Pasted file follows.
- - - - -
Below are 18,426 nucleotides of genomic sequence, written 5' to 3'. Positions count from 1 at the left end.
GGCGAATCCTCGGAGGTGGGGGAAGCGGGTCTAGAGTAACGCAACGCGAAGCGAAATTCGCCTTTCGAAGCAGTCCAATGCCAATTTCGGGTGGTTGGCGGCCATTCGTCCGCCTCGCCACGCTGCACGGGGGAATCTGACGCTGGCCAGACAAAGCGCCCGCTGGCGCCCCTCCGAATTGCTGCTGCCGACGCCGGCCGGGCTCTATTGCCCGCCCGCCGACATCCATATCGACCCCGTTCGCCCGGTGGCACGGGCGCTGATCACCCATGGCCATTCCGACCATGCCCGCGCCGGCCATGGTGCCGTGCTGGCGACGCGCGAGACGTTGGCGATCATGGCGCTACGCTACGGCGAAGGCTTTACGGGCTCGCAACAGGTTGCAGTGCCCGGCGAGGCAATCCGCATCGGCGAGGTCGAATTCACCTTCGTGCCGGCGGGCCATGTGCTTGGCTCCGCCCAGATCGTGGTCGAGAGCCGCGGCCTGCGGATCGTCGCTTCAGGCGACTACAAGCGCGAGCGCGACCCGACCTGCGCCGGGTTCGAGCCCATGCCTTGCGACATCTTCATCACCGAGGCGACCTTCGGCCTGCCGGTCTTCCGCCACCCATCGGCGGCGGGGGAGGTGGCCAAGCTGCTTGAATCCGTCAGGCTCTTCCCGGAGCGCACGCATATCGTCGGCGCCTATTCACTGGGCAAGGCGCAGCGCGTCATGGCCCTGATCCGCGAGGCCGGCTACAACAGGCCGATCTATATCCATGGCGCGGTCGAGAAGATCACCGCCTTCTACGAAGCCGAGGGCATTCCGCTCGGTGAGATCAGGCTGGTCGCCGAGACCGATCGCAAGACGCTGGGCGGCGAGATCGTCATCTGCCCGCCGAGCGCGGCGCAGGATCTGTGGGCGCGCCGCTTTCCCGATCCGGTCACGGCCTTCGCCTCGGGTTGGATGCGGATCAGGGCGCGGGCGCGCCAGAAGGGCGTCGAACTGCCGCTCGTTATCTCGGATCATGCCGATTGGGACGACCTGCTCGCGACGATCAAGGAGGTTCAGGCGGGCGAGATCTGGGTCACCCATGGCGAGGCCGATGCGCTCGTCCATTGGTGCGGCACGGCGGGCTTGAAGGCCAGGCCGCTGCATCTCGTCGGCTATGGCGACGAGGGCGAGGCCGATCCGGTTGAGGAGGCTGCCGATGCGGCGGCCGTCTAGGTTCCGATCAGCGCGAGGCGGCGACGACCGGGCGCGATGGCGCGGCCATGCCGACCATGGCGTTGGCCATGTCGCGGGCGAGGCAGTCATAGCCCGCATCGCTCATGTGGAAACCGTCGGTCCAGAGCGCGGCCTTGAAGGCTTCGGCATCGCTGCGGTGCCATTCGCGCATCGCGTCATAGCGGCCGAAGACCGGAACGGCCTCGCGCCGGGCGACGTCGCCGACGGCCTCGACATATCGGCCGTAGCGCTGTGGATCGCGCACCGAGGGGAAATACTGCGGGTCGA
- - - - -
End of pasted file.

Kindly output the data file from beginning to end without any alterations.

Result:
Below are 18,426 nucleotides of genomic sequence, written 5' to 3'. Positions count from 1 at the left end.
GGCGAATCCTCGGAGGTGGGGGAAGCGGGTCTAGAGTAACGCAACGCGAAGCGAAATTCGCCTTTCGAAGCAGTCCAATGCCAATTTCGGGTGGTTGGCGGCCATTCGTCCGCCTCGCCACGCTGCACGGGGGAATCTGACGCTGGCCAGACAAAGCGCCCGCTGGCGCCCCTCCGAATTGCTGCTGCCGACGCCGGCCGGGCTCTATTGCCCGCCCGCCGACATCCATATCGACCCCGTTCGCCCGGTGGCACGGGCGCTGATCACCCATGGCCATTCCGACCATGCCCGCGCCGGCCATGGTGCCGTGCTGGCGACGCGCGAGACGTTGGCGATCATGGCGCTACGCTACGGCGAAGGCTTTACGGGCTCGCAACAGGTTGCAGTGCCCGGCGAGGCAATCCGCATCGGCGAGGTCGAATTCACCTTCGTGCCGGCGGGCCATGTGCTTGGCTCCGCCCAGATCGTGGTCGAGAGCCGCGGCCTGCGGATCGTCGCTTCAGGCGACTACAAGCGCGAGCGCGACCCGACCTGCGCCGGGTTCGAGCCCATGCCTTGCGACATCTTCATCACCGAGGCGACCTTCGGCCTGCCGGTCTTCCGCCACCCATCGGCGGCGGGGGAGGTGGCCAAGCTGCTTGAATCCGTCAGGCTCTTCCCGGAGCGCACGCATATCGTCGGCGCCTATTCACTGGGCAAGGCGCAGCGCGTCATGGCCCTGATCCGCGAGGCCGGCTACAACAGGCCGATCTATATCCATGGCGCGGTCGAGAAGATCACCGCCTTCTACGAAGCCGAGGGCATTCCGCTCGGTGAGATCAGGCTGGTCGCCGAGACCGATCGCAAGACGCTGGGCGGCGAGATCGTCATCTGCCCGCCGAGCGCGGCGCAGGATCTGTGGGCGCGCCGCTTTCCCGATCCGGTCACGGCCTTCGCCTCGGGTTGGATGCGGATCAGGGCGCGGGCGCGCCAGAAGGGCGTCGAACTGCCGCTCGTTATCTCGGATCATGCCGATTGGGACGACCTGCTCGCGACGATCAAGGAGGTTCAGGCGGGCGAGATCTGGGTCACCCATGGCGAGGCCGATGCGCTCGTCCATTGGTGCGGCACGGCGGGCTTGAAGGCCAGGCCGCTGCATCTCGTCGGCTATGGCGACGAGGGCGAGGCCGATCCGGTTGAGGAGGCTGCCGATGCGGCGGCCGTCTAGGTTCCGATCAGCGCGAGGCGGCGACGACCGGGCGCGATGGCGCGGCCATGCCGACCATGGCGTTGGCCATGTCGCGGGCGAGGCAGTCATAGCCCGCATCGCTCATGTGGAAACCGTCGGTCCAGAGCGCGGCCTTGAAGGCTTCGGCATCGCTGCGGTGCCATTCGCGCATCGCGTCATAGCGGCCGAAGACCGGAACGGCCTCGCGCCGGGCGACGTCGCCGACGGCCTCGACATATCGGCCGTAGCGCTGTGGATCGCGCACCGAGGGGAAATACTGCGGGTCGA